Have mercy upon us, O LORD, have mercy upon us,
for we have had more than enough of contempt.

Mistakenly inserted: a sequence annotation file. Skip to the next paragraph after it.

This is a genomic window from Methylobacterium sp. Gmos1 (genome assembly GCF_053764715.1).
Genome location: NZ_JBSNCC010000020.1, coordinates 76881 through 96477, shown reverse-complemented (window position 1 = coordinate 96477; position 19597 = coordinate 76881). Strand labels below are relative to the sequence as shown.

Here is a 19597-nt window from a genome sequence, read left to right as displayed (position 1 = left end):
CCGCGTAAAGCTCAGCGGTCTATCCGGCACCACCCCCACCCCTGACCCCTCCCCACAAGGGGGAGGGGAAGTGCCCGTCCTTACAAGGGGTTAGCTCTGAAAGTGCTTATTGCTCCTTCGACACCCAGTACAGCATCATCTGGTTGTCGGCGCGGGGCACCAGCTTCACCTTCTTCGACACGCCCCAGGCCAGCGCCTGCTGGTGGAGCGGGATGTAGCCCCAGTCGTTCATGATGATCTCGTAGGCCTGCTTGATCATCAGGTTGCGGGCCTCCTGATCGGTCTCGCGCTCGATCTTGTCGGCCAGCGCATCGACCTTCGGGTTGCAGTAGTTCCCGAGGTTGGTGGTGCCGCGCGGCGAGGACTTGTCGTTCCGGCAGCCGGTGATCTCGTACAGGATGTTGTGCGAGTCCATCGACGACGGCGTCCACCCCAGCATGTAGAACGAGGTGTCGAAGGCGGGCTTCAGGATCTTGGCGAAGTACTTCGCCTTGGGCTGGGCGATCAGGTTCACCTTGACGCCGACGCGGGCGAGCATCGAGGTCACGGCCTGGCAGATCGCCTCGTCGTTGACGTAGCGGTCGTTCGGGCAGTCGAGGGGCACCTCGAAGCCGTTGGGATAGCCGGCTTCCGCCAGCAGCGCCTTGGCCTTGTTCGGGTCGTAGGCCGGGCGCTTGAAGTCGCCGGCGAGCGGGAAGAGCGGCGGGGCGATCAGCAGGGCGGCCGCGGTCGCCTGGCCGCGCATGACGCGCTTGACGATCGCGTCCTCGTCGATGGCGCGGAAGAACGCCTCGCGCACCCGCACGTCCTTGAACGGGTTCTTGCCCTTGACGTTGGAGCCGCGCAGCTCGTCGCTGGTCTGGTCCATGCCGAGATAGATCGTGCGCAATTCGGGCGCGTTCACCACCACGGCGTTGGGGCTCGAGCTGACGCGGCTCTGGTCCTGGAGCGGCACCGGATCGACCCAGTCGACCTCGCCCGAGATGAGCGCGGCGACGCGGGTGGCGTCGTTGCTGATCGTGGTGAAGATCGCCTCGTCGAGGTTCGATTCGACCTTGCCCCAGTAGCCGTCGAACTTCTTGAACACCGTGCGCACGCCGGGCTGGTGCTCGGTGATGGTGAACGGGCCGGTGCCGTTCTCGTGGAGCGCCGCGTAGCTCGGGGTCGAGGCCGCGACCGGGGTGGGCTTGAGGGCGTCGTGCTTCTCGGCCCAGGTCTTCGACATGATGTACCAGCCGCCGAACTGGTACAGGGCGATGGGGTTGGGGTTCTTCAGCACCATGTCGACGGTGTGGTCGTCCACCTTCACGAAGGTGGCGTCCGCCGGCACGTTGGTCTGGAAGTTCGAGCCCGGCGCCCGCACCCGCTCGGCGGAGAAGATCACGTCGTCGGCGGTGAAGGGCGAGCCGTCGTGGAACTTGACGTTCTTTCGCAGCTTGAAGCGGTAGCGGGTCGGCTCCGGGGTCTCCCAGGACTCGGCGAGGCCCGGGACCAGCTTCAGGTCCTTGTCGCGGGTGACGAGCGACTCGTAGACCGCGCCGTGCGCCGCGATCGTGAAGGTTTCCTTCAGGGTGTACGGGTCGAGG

Contempt is the sure mark of the presence of Satan just as joy is the infallible sign of the presence of the Holy Spirit. The psalmist is not merely whining about people holding him in contempt. He is rejecting contempt in all its forms, including the contempt he has in his own soul for others. The "cycle of violence" which John Paul II so often warned of is, above all, a violence of the soul that sees the sinner, not as the object of God's love and Christ's redemption, but as someone — something — beyond the pale of love. Such contempt is wholly and entirely satanic and forms no part whatsoever of the revelation of Christ. The fundamental lie at the heart of such contempt is the belief that, by rejecting the sinful Other, we somehow ensure our own salvation. Christ exposes this lie in the strongest possible terms and assures us that it is only by having mercy on our enemy — that is, only by willing his good and not his damnation — that we open ourselves to the same hope. The promise is as stark as the warning is strong: If we give no mercy, we can expect none. If we choose to show mercy, we shall — absolutely shall — obtain mercy. Today, show mercy.